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"To be multi-channel... or not to be"​ - a brandcell article
​There is no doubt that the Covid-19 pandemic took the whole world by surprise. Besides Bill Gates and very few futurists, not a single government have predicted such scenario where millions of people will be hit and consequently a global economic meltdown will bring businesses down and unemployment up. While this crisis will have to end better sooner than later, it will leave its marks and some deep scars on the society namely how we work, socialize, trade and entertain.
Focusing on the economic and business side of the equation, would we say that all sectors are being equally affected? Obviously not. Restaurants, hotels, fashion retail and movie theaters are hit hardest. Meanwhile, F&B, Pharmacies, movie streaming (Netflix), online communication platforms (Zoom, MSMeet,..) and last mile delivery to name a few are flourishing. Taking a closer granular look on this thriving segment, we realize that in reality, only brands and companies who built a multi-channel strategy (store, online, click-&-collect, mobile, call center,..) early-on with efficient logistic and seamless delivery process, are the true share winners (growing bigger that their industry average). More interesting is that most of those locals are nimble & relatively small-size companies like totters, Yala grocery stores and other new fast mushrooming players.

The question that comes to mind is: "Why for instance major retailers the like of BHV, ABC, or Aishti to name few, who all basically have the scale & resources to build multi-channel offerings have missed the train? with dire consequences on their revenues, financial health, staff moral, salaries cut, lay-offs and so on.

The answer can very complex like the well-known 'innovator's dilemma' principle that states: Under normal or growth conditions, moving resources to build new uncertain offering will take away from generating more revenues in existing ones. Thus by refraining to invest in emerging products, they left the entire floor open for new players to fill the gap and gradually take on their customers,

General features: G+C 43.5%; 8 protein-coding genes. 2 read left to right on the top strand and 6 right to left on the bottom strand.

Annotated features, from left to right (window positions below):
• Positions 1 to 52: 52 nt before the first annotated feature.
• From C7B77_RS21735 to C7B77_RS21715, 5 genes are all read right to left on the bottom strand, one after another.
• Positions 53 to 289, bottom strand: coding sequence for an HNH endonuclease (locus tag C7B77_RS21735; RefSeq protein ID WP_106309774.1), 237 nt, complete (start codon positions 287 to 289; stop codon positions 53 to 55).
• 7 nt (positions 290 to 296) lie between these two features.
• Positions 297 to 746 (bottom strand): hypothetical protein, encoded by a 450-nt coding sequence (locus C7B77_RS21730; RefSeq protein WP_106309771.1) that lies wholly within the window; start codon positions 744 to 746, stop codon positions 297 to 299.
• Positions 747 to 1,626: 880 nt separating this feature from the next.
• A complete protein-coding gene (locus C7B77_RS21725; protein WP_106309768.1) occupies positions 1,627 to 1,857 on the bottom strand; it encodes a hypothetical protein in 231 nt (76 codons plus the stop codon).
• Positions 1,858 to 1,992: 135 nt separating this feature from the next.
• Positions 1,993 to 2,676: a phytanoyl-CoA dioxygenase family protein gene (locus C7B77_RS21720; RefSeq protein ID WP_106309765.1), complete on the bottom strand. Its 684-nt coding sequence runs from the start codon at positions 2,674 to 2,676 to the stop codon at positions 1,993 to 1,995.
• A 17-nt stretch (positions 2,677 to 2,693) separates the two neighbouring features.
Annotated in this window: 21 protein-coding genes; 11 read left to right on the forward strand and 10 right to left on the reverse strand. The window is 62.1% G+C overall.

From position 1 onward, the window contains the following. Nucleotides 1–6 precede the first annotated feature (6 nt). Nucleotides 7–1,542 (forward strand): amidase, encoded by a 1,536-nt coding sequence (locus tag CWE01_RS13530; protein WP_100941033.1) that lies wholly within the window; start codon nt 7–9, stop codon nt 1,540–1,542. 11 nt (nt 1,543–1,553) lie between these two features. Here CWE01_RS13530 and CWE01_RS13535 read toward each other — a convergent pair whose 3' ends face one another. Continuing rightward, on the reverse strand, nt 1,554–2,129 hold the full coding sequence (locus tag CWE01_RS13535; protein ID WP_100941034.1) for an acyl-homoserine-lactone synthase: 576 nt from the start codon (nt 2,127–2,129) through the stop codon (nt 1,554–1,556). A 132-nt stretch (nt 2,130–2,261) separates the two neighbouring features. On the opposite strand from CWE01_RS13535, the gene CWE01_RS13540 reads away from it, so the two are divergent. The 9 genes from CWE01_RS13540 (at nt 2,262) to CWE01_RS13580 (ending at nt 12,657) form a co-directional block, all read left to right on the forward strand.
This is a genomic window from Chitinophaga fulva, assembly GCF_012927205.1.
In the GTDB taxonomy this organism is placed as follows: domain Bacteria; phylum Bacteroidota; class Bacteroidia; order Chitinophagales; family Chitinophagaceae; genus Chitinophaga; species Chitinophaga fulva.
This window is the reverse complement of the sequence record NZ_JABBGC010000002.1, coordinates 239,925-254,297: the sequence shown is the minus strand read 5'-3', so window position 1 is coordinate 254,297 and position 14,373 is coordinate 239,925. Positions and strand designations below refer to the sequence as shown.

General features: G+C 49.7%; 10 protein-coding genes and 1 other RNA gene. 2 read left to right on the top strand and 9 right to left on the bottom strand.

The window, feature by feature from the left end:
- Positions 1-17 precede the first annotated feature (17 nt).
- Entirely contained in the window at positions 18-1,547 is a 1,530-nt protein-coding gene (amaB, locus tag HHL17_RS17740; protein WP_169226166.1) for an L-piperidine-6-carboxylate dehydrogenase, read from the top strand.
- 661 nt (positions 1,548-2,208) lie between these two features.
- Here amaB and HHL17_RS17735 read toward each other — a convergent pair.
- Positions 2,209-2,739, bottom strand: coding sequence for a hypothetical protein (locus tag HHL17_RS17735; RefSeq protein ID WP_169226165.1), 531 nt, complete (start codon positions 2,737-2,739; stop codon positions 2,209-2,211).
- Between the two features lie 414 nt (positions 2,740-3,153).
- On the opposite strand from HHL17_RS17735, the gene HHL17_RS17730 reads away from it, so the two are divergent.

But in Lebanon, the most likely answer is yet simpler. They all adopted the old-time famous business inertia:"If it ain't broken, don't fix it."

In other words, why bother to invest in new channels as long as they can have customers coming to them? why canibalize brick-&-mortar revenues by selling online? Their baseline assumption is that customers are a uniform and static entity with minor deviations and overall stable & predictable needs & behavior! We call this having a 'Fixed mindset' or a mental frame of mind that beleive that things are set and no effort can change them.

But then why elsewhere retailers and even the same brands they carry have all provided customers with multi-channel options in most markets despite their widespread geographical stores footprint? Again we often hear the conveniently simplistic answers: Lebanon has a small geography and people can easily commute to their stores. Or there is not enough demand to support alternative channels profitably.